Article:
the academy was a theoretical one, he never actually set one up but believed that was how visual memory could be developed and how non essential elements could be filtered out. I do find that when I've sketched something often enough to have imformation imprinted in my memory that the non essential elements disappear :)

Lindsay said...

Your post is a great compliment to Tina's. Thanks for sharing your ideas and beautiful work.

Sue Smith said...

Vivian,
when matting your pastels, ask your framer to use a reverse bevel on the mat, and spacers (lifting the mat up off the artwork by the "space" of a thin piece of foamcore) when the small bits of pastel fall off they will go behind the mat and not on it.

Graydays here, too. And snow. And frustrating lighting sources.

Maybe this time if year is meant to be a time of reflection and reinvention for the coming year?

I've so enjoyed you this year and looking forward to the next!

vivien said...

thanks Lindsay and Sue - and thanks Sue for the framing tips which I'll definitely follow :D

Tina Mammoser said...

Thanks for linking to my blog Vivien, it's great to know more artists can read the post and was really fun to read a bit about how you abstract your ideas. And now I have the image of artists running up and down stairs to see their model! Haha! I don't think they'd be happy about that approach at my local life class. (not that I go anymore, must get around to it this year!)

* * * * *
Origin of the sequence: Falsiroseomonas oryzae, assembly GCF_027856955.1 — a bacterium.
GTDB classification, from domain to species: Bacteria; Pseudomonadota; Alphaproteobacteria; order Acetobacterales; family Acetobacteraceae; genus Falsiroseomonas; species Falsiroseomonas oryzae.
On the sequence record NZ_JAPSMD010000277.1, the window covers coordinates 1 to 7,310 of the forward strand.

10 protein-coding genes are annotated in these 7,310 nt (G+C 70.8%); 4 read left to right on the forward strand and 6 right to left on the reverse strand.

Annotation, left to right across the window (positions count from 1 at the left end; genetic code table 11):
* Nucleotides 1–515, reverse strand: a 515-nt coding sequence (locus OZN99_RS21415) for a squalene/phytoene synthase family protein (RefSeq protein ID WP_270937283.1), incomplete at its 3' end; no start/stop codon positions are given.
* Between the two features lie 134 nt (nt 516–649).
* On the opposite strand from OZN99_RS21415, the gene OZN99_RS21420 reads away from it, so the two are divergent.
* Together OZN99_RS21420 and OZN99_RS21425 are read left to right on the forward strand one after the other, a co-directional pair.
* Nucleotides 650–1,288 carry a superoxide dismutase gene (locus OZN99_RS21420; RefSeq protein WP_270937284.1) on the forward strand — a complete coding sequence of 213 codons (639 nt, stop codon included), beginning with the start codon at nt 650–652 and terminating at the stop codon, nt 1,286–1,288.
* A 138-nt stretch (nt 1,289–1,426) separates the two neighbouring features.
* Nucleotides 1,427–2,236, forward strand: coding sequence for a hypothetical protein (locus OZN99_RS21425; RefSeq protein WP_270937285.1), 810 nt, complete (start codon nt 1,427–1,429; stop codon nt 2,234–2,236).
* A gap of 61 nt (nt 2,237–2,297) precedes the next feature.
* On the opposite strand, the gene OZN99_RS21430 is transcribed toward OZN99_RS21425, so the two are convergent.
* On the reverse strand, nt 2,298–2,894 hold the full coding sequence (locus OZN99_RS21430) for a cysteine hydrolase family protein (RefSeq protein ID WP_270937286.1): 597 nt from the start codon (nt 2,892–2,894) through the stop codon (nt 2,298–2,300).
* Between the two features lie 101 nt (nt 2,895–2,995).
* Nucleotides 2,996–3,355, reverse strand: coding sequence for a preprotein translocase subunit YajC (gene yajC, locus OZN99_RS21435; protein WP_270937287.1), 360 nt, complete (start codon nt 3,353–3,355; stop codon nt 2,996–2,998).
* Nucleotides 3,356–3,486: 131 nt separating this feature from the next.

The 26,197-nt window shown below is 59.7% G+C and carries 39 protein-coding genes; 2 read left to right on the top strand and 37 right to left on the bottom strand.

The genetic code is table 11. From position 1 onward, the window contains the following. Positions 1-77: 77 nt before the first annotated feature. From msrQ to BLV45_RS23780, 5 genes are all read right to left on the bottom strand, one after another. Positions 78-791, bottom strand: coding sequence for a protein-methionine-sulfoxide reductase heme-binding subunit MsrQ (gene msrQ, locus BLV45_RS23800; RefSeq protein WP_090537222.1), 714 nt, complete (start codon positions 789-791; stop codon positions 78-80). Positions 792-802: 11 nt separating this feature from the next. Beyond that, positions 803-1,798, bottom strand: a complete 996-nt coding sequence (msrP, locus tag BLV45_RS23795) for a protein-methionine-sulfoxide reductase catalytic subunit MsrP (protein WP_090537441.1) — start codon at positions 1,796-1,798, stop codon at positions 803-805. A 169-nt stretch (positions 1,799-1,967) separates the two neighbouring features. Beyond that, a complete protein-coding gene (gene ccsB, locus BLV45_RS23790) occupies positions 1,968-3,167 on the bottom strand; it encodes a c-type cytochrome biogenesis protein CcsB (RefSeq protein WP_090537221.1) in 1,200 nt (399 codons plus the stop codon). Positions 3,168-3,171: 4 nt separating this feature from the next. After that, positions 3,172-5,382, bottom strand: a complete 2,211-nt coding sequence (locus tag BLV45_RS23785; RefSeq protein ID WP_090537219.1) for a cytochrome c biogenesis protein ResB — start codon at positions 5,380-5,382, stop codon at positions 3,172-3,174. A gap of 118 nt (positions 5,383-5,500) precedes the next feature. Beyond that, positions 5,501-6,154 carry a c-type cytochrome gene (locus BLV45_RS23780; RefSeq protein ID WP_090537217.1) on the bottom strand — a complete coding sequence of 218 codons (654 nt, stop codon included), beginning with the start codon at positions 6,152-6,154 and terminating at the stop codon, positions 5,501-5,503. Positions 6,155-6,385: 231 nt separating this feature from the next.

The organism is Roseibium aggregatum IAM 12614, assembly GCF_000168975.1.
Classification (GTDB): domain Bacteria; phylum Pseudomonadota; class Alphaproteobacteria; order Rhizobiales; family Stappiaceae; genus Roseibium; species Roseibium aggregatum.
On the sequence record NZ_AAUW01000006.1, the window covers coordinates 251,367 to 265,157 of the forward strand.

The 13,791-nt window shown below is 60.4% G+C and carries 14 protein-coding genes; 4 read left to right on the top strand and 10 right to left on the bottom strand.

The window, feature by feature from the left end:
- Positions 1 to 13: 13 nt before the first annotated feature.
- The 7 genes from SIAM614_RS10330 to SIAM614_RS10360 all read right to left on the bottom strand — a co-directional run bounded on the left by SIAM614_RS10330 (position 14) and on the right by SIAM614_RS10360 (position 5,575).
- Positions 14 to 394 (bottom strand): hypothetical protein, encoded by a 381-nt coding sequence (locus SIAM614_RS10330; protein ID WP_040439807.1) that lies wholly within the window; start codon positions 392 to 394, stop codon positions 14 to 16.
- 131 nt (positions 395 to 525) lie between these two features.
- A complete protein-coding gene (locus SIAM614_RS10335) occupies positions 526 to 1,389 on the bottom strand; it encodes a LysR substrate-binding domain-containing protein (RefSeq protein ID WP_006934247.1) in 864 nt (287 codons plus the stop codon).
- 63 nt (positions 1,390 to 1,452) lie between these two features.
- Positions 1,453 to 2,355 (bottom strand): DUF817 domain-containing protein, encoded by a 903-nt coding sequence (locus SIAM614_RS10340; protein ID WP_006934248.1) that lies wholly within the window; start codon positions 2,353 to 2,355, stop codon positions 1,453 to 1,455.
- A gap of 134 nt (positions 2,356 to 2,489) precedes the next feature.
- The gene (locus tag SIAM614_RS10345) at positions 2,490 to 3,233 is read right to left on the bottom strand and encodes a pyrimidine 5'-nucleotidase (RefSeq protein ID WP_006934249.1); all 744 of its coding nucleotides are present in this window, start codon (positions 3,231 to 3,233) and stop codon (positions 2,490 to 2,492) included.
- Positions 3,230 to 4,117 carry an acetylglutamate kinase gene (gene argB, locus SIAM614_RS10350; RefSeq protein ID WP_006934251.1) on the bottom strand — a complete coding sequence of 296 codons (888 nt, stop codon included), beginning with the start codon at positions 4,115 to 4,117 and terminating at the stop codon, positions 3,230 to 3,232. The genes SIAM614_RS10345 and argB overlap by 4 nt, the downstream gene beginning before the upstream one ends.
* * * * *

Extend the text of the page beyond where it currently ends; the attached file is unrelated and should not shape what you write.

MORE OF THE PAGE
vivien said...

Hi Tina

yes - I'm asthmatic and would be too breathless to put pencil to paper and would get about one trip up and down to others 6! That would certainly be an incentive to improve the visual memory to me. >:>)

Maggie Stiefvater said...

Vivien, both of these are quite stunning -- and I'm normally a diehard representational girl. But both of these are like just the guts of a representational painting -- just the emotional bits. Quite lovely.

vivien said...

Maggie that's exactly what I'm trying to do so that's a comment that really cheers me :) Thanks.

laurel said...

Wow! I just love these. I'm quite partial to trees so that one speaks to me with the subject and the colors. 'Of Flowers' has such wonderful colors. It just makes me happy to look at it.

vivien said...

thank you Laurel :)